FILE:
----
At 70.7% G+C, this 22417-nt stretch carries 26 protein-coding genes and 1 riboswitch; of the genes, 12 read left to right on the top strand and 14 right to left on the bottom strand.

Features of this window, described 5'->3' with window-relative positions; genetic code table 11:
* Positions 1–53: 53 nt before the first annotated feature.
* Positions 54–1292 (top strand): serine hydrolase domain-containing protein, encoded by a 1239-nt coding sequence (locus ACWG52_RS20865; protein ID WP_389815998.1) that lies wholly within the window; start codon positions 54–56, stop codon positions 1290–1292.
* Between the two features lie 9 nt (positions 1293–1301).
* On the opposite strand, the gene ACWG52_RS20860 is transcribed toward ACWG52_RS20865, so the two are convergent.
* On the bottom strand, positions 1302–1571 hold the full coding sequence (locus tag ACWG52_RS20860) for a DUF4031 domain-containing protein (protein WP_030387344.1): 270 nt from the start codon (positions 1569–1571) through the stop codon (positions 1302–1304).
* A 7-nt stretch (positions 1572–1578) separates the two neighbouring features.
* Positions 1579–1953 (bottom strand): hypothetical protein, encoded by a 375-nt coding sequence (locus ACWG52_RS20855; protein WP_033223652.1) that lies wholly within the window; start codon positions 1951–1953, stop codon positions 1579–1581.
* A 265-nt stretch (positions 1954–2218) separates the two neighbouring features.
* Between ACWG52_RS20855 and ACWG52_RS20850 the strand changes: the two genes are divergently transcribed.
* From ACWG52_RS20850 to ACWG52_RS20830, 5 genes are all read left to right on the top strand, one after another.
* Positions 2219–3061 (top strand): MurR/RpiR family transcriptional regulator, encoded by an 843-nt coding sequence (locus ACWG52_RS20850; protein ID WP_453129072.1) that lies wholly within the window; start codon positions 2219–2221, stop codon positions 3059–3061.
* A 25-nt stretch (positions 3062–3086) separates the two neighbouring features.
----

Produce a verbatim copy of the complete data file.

At 70.7% G+C, this 22417-nt stretch carries 26 protein-coding genes and 1 riboswitch; of the genes, 12 read left to right on the top strand and 14 right to left on the bottom strand.

Features of this window, described 5'->3' with window-relative positions; genetic code table 11:
* Positions 1–53: 53 nt before the first annotated feature.
* Positions 54–1292 (top strand): serine hydrolase domain-containing protein, encoded by a 1239-nt coding sequence (locus ACWG52_RS20865; protein ID WP_389815998.1) that lies wholly within the window; start codon positions 54–56, stop codon positions 1290–1292.
* Between the two features lie 9 nt (positions 1293–1301).
* On the opposite strand, the gene ACWG52_RS20860 is transcribed toward ACWG52_RS20865, so the two are convergent.
* On the bottom strand, positions 1302–1571 hold the full coding sequence (locus tag ACWG52_RS20860) for a DUF4031 domain-containing protein (protein WP_030387344.1): 270 nt from the start codon (positions 1569–1571) through the stop codon (positions 1302–1304).
* A 7-nt stretch (positions 1572–1578) separates the two neighbouring features.
* Positions 1579–1953 (bottom strand): hypothetical protein, encoded by a 375-nt coding sequence (locus ACWG52_RS20855; protein WP_033223652.1) that lies wholly within the window; start codon positions 1951–1953, stop codon positions 1579–1581.
* A 265-nt stretch (positions 1954–2218) separates the two neighbouring features.
* Between ACWG52_RS20855 and ACWG52_RS20850 the strand changes: the two genes are divergently transcribed.
* From ACWG52_RS20850 to ACWG52_RS20830, 5 genes are all read left to right on the top strand, one after another.
* Positions 2219–3061 (top strand): MurR/RpiR family transcriptional regulator, encoded by an 843-nt coding sequence (locus ACWG52_RS20850; protein ID WP_453129072.1) that lies wholly within the window; start codon positions 2219–2221, stop codon positions 3059–3061.
* A 25-nt stretch (positions 3062–3086) separates the two neighbouring features.